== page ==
Tuesday, June 19, 2007

Namaste. At the center of the world

Namaste. Namasté is a popular greeting at the trail leading to the Everest Base Camp which is a Sanskrit word that means, “The Light of God in Me recognizes and honors The Light of God in You and in that recognition is our Oneness.

Welcome to our adventure, our adventure to the ultimate base camp-the base camp of the roof of the world, Everest Base Camp 5,567 meters above sea level. It is the world’s most popular trekking destination of Europeans, Americans, Japanese, Koreans, Singaporeans, Malaysians, Chinese and other citizens of the world.

In April 2007, there were 3,495 trekkers registered trekkers to the camp. April is considered the peak of the spring climbing season. In October last year, the peak of the winter climbing season there were 6,595 registered trekkers at the Sagarmatha National Park.

The base camp is popular because it is the gateway to the peak of Tibetan’s Chomolungma, known as Sagarmatha to the Nepalis and to the world, Mt. Everest. Sagarmatha to the Tibetans is the "Forehead of the Sky.” Chomolangma or Qomolangma to the Nepali’s is the "Mother of the Universe."

While the Everest Base Camp is the world’s trekking capital, the Filipinos dread it. It is not yet their popular trekking destination. A Filipino did not reach Everests’ summit until 54 years after the successful expedition of Sir Edmund Hillary and Tenzing Norgay on May 29, 1953 at 11:30 AM Nepal time. Leo Oracion, the 1st Filipino to peak Mt. Everest reached the summit on 17 May 2006 3:30 PM followed by Pastour Emata on 18 May at 5:20 AM. Both were members of the First Philippine Mt. Everest Expedition. Romy Garduce, the 3rd Filipino who mounted a solo expedition in 2006 made it to the summit 19 May at 11:00 AM.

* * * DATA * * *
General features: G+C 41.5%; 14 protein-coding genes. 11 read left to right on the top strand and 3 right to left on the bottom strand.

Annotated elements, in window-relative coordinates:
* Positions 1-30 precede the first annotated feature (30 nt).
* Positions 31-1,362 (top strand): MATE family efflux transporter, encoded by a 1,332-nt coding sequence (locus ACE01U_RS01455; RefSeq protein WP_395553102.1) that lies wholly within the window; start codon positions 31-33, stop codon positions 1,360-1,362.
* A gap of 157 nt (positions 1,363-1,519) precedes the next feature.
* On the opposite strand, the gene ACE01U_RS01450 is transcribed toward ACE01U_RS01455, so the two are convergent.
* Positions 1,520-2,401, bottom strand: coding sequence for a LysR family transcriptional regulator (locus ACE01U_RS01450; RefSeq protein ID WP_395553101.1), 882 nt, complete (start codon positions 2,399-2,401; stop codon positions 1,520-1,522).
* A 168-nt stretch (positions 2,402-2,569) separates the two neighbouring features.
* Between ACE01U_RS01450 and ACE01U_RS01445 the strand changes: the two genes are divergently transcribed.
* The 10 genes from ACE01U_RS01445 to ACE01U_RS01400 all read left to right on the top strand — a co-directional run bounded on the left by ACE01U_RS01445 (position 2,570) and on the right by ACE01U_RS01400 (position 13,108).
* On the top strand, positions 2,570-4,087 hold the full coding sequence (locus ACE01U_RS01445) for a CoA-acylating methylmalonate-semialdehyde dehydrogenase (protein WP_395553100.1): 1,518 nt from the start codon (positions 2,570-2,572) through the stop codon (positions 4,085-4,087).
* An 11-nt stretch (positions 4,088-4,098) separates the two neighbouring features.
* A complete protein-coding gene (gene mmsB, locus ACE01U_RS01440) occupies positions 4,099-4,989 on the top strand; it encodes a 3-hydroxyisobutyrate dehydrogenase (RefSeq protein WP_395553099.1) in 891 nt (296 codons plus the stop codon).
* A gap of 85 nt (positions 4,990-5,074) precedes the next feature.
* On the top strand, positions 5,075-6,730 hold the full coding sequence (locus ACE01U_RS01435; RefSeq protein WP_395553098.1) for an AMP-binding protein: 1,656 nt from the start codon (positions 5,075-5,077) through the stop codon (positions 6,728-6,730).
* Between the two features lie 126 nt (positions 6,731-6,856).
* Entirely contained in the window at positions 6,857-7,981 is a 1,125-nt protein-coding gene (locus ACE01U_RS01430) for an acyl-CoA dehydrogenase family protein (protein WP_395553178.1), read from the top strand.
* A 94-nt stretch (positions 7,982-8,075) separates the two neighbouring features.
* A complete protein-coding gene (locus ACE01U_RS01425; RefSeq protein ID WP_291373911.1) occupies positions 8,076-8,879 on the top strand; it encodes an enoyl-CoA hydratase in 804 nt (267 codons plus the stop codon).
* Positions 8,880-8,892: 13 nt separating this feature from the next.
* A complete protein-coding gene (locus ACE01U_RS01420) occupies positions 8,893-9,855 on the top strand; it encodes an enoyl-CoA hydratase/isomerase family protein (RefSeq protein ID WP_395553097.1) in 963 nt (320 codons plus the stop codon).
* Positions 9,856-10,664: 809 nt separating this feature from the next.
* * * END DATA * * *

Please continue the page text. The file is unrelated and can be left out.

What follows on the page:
Why is Nepal the world’s trekking capital? It is known for the Himalayas mountain system. The Himalayas mountain system is the planet's highest and home to the world's highest peaks. It has over a hundred mountains that exceed the eight thousand altitude, including Mount Everest. The Himalayas stretches across six nations: Bhutan, China, India, Nepal, Pakistan and Afghanistan. It is the source of three of the world's major river systems, the Indus Basin, the Ganga-Brahmaputra Basin and the Yangtze Basin.

Nepal is the entry point to the summit of the world’s highest mountain from the south side. With over a hundred mountains exceeding 7,500 meters ASL, the views are spectacular punctuated with a rich cultural heritage of the Nepalis and Tibetans. Trails developed by the British are well established with lodge accommodations and food facilities in place.

There is an Everest fear factor created by media and accounts of those who explored the mountain system. It is dangerous as people die. Most recent and celebrated were the Scott Fisher and the Rob Hall expeditions in 1996 where 8 died. The most common ailment is Acute Mountain Sickness (AMS), a condition with no known antidote where one can die.

Those in the tropics like the Philippines are not geared for alpine climbing and have to acclimatize to higher elevation. Our body system has experienced for the first time gasping for a share of oxygen. The Philippines highest elevation in Luzon is in Pulag at 2,992 M ASL. South East Asia’s highest point is Kota Kinabalu at 4,095 M ASL. Lukla airport, entry to the Himalayas from Katmandu is already at 2,850 M ASL.

By Philippine standard, travel to Everest is expensive compared to the cost to climb locally and to nearby Kinabalu. A trek exceeding a 5 day climb is considered long. Timetable to complete the Everest base camp is minimum 16 days. From Manila, the budget for a group expedition is over US $ 2,000.

After the First Philippine Mt. Everest Expedition (FPMEE) successfully placed the 1st Filipino at the summit of Everest in 2006, a Manila based club Philippine Airlines Mountaineering Club (PALMC) planned a club expedition in 2007. As far as we know, it was the First Philippine-based club to do so. This expedition was in support of the Kaya ng Pinay Tibet to Nepal Everest traverse.

The trek to the base camp was not a walk in the park. It was not easy. There are hassles of travel transfers of the 3 hour travel from Manila to Bangkok, another 3 hours from Bangkok to Katmandu and the short trip from Katmandu to Lukla. Imagine the anxiety to be in places one has never seen before. Not one from the group has been to Nepal. There is also the anxiety not knowing too well the other members of the team. Thinning air at the higher elevation, a fact that we have to confront with slowed us down.